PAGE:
If you spell out each letter that makes up the name of God, then add up the gematria (numerical value) of each letter of each fully spelled out letter you get various values. The value depends on how you spell each individual letter.

There are 4 numeric values of the name of G-d (YKVK), each based on different spellings of the its constituent letters. (Wikipedia):

  • ע"ב/`AV : יו"ד ה"י וי"ו ה"י, gematria 72
  • ס"ג/SaG: יו"ד ה"י וא"ו ה"י, gematria 63.
  • ב"ן/BaN: יו"ד ה"ה ו"ו ה"ה, gematria 52.
  • מ"ה/MaH: יו"ד ה"א וא"ו ה"א, gematria 45.

My question is why is BaN (representing 2+50) not termed “NaB” (representing 50+2), so that like AV (representing 70+2), SaG (representing 60+3), and MaH (representing 40+5), its ten’s place numeral would come before its one’s place numeral?

  • 4
    I don't understand this at all. What do you mean 4 permutations of the name of God?
    – Daniel
    Commented May 2, 2013 at 21:23
  • 1
    Perhaps if you used actual Hebrew letters instead of writing out their names, it would be easier to understand?
    – Daniel
    Commented May 2, 2013 at 21:24
  • Shouldn't there be more than 4 permutations?
    – Double AA
    Commented May 2, 2013 at 21:40
  • @DoubleAA According to inner.org there are 27 different possible ones. (Why these four are most commonly referred to sounds like it could be another question. Also, maybe the Ramchal that Wikipedia cites says more.)
    – HodofHod
    Commented May 2, 2013 at 21:59
  • Similar: judaism.stackexchange.com/q/14079
    – msh210
    Commented May 3, 2013 at 19:20

2 Answers 2


because if it were termed נ"ב then it wouldn’t equal 9 in “the small number gematria” value.

The “small number gematria value” comes down to this: were I to add 2+4+6 I’d of course arrive at 12. If I were to add the 1 and 2 of the figure 12 I’d arrived at just now, I’d then arrive at the number 3, which is the “small number gematria” value of the original 2+4+6 (i.e., 2+4+6=12=3).

So, just as ע"ב’s 72 is 7+2=9, ס"ג’s 63 is 6+3=9, and מ"ה’s 45 is 4+5=9 — ב"ן’s 52 is 2+700=9 in “small number gematria value” (given that the final letter Nun is worth 700), whereas it would be worth only 7 (5+2) if it read נ"ב(Midrash Peliah 163).

Why would they need to each be worth 9? According to that same source, that’s because that represents the nine major components of each Partzuf which is then completed by its tenth — it’s Malchut; or because the word for truth (emet) also has the “the small number gematria” value of 9 (1+40+400=9).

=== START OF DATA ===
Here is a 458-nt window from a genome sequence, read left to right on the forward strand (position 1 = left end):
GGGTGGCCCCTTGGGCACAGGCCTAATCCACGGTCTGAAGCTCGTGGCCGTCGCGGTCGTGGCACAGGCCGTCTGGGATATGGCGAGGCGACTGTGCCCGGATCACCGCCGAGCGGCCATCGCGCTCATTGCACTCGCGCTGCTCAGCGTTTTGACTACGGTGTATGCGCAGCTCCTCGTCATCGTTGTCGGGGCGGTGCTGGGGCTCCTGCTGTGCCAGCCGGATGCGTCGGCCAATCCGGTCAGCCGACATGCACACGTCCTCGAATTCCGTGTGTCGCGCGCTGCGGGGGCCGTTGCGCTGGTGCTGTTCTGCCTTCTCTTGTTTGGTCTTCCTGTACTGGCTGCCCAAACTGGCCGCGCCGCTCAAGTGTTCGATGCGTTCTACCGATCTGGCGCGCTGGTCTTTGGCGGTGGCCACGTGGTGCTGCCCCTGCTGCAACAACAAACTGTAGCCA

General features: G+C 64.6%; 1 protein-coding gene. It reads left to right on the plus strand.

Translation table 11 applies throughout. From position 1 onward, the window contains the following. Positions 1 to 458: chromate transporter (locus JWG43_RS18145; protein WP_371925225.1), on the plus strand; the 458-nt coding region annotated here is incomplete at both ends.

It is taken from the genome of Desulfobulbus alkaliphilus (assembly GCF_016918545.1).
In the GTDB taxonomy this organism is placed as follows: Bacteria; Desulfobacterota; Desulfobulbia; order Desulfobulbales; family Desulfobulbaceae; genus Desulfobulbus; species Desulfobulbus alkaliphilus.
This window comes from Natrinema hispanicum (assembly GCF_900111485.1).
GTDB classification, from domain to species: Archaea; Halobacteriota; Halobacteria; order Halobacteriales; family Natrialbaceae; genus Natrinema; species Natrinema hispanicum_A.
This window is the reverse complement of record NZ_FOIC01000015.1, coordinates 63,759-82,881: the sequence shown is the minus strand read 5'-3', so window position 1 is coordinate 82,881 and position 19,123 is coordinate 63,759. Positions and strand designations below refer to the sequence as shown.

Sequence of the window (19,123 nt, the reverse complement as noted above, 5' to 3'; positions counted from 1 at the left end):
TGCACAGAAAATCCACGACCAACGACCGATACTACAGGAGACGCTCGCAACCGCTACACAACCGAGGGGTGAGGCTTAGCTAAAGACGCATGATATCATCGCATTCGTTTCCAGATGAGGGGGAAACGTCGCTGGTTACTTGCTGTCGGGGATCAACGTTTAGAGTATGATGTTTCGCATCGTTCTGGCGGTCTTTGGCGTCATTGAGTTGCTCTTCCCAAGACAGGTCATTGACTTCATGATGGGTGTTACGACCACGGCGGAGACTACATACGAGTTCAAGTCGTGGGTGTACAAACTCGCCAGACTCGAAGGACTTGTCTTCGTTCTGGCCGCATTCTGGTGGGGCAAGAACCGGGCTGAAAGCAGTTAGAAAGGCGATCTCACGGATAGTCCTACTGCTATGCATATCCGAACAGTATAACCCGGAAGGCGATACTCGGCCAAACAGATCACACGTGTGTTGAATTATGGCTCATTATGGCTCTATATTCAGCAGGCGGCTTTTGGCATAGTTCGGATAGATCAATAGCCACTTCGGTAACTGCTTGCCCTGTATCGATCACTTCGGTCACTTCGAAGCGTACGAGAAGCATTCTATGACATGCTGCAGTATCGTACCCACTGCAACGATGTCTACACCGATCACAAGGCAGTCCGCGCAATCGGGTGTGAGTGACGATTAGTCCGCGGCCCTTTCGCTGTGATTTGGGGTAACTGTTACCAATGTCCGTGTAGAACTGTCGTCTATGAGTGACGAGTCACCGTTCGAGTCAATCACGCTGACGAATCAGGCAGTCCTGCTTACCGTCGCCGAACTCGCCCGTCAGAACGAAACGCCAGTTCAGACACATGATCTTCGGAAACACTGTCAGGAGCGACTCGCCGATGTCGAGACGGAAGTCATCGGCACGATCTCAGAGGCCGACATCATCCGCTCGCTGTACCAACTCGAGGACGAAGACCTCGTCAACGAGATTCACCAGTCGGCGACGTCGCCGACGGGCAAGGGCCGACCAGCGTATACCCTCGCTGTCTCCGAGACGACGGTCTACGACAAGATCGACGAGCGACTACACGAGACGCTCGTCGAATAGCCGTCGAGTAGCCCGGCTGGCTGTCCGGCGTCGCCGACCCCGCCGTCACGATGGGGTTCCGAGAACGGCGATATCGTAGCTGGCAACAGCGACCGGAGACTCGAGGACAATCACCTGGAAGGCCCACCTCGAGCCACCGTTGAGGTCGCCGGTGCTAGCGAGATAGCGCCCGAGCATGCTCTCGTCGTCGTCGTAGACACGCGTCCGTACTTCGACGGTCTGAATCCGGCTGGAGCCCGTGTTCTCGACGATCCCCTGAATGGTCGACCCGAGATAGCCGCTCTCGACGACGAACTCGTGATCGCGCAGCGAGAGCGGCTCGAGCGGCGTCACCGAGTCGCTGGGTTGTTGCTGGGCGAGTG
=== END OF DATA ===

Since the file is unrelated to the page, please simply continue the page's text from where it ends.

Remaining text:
The Lubavitcher Rebbe addresses this in a letter included in the appendices to Likkutei Sichos vol. 16. He gives several explanations:

  • According to the מהר״ש מאסטרופוליא הי'ד: Each of the names have a gematria of 9 in mispar katan - except NaB (5+2 = 7). BaN on the other hand, does have a mispar katan of 9, since a final nun has a mispar gadol of 700. The Rebbe says he can't remember if the מהר״ש מאסטרופוליא הי'ד said what is the benefit of them being 9, but he does give his own explanation. (In a nutshell, 9 is the highest number of mispar katan; the Rebbe refers to this as ״תכלית החשבון שאיו למעלה הימנו״ (See there)).

  • On a simple level he explains that it's simply easier to remember BaN, since it is a word that one already knows.

(There's a third explanation, but I don't fully understand it, so I won't bring it here.)

Also see this thread on ChabadTalk.com that discusses this very issue. (They quote an additional reason to make BaN worth 9, is because 9 is אמת (which is חותמו של הקב"ה) in mispar katan.)

  • The word we already know is..."ben" like son? Or am I missing something obvious about ban?
    – Double AA
    Commented May 2, 2013 at 22:26
  • @DoubleAA Bingo. (I think)
    – HodofHod
    Commented May 2, 2013 at 22:27
  • Nov is also a word (at least, a proper noun). Also Niv, although that is usually spelled plene.
    – Double AA
    Commented May 2, 2013 at 22:31
  • Somewhere in the Miluyim at the back of one of the Chassidus Mevu'eres they bring several explanations to this.
    – Michoel
    Commented May 3, 2013 at 0:57
  • 1
    @Michoel If you could find it, you should write up another answer.
    – HodofHod
    Commented May 3, 2013 at 3:48

You must log in to answer this question.